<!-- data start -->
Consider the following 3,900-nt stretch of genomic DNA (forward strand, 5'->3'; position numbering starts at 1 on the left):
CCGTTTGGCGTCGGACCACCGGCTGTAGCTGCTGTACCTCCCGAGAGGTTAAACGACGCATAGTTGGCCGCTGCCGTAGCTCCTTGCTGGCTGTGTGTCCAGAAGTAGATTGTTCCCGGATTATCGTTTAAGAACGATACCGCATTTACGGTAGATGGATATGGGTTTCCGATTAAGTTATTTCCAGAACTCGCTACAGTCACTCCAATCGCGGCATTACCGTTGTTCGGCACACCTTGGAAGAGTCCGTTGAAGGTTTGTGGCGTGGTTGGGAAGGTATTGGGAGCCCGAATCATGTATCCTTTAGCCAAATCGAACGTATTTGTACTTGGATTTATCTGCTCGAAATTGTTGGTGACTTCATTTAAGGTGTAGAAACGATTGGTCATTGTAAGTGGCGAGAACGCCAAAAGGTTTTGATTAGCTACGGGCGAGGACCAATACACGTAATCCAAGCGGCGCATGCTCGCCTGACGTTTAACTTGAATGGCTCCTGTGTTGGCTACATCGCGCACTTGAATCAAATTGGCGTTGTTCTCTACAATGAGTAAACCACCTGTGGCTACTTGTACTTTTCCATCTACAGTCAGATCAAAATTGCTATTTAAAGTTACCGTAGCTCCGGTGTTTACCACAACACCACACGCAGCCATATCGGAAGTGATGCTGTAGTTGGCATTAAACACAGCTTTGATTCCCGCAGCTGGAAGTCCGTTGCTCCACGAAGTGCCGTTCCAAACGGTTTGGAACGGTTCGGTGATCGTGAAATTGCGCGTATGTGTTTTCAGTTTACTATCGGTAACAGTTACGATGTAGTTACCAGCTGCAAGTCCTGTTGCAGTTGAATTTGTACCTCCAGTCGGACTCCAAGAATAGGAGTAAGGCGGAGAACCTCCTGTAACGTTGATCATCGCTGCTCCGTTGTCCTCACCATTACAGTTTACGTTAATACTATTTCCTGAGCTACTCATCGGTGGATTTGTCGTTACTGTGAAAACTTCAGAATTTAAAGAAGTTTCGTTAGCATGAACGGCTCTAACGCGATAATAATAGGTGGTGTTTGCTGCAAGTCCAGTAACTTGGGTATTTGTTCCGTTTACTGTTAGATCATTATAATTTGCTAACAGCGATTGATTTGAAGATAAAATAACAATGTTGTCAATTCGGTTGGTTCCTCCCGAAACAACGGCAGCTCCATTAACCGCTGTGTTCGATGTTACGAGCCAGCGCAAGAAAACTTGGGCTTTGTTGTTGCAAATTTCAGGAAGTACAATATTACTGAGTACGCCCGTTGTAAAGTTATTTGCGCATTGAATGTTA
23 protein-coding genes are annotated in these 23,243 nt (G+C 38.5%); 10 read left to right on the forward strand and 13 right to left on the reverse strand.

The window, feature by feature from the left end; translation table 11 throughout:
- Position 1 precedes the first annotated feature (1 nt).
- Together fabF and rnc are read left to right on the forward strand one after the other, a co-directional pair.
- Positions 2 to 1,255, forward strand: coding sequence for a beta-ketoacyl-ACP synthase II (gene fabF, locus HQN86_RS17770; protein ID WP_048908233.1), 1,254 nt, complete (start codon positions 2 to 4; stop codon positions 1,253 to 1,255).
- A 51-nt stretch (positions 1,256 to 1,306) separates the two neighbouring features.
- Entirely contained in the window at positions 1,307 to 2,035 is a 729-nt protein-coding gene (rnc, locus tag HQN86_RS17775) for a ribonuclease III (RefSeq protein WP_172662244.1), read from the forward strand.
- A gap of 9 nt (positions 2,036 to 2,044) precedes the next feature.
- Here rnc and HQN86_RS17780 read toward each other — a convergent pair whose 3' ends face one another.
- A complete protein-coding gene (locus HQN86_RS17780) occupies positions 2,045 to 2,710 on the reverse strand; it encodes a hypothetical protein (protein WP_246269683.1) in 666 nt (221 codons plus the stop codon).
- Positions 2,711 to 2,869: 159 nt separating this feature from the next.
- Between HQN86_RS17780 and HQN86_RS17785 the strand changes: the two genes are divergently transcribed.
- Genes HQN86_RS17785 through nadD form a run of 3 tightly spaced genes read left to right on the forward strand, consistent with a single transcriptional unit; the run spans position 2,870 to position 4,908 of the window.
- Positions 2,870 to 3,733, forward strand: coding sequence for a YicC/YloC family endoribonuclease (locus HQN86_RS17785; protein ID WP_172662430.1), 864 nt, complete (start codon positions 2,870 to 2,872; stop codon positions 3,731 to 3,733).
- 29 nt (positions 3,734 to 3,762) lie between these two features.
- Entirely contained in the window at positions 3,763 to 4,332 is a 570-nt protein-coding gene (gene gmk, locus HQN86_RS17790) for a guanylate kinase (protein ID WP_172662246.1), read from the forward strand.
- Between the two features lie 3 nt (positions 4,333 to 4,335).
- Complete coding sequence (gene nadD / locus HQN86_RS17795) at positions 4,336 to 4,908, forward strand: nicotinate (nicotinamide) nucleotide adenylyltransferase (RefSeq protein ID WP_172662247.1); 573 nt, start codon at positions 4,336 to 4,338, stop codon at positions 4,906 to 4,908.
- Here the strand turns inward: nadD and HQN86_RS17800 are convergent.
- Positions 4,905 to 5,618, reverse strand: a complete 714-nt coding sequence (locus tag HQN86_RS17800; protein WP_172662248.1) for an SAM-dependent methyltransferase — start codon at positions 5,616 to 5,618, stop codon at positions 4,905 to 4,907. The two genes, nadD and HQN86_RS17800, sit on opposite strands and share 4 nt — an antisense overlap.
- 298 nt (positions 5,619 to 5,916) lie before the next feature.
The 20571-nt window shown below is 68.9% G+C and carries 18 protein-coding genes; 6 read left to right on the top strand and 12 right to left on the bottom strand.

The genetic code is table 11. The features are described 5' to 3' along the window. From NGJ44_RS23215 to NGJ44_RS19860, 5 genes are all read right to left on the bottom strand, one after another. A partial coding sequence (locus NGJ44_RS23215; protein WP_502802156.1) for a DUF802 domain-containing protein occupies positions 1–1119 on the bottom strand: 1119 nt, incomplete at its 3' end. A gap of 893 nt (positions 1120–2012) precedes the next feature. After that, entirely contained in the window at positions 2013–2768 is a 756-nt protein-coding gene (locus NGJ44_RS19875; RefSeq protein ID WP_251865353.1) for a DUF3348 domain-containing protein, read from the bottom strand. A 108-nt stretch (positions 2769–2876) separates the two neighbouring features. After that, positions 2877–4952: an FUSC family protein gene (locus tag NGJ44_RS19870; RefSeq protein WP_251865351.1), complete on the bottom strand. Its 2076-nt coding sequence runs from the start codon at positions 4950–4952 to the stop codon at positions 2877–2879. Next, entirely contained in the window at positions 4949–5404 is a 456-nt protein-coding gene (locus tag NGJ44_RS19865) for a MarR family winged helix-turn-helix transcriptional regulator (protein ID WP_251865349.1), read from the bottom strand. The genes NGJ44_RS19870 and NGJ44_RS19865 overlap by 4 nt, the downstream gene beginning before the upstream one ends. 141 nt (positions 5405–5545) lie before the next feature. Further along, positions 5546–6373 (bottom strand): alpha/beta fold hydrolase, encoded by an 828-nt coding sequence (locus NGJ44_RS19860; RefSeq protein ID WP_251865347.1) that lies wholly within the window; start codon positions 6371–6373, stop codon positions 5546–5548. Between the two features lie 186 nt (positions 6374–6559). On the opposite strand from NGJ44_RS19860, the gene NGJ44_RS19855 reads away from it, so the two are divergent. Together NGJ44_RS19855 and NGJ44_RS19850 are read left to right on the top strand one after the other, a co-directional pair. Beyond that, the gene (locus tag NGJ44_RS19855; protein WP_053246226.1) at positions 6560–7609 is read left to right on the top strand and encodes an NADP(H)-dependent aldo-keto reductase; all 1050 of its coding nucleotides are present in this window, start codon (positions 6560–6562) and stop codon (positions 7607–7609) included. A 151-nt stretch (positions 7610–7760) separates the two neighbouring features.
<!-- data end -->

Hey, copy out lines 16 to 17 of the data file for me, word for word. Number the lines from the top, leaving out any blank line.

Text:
- Positions 2,870 to 3,733, forward strand: coding sequence for a YicC/YloC family endoribonuclease (locus HQN86_RS17785; protein ID WP_172662430.1), 864 nt, complete (start codon positions 2,870 to 2,872; stop codon positions 3,731 to 3,733).
- 29 nt (positions 3,734 to 3,762) lie between these two features.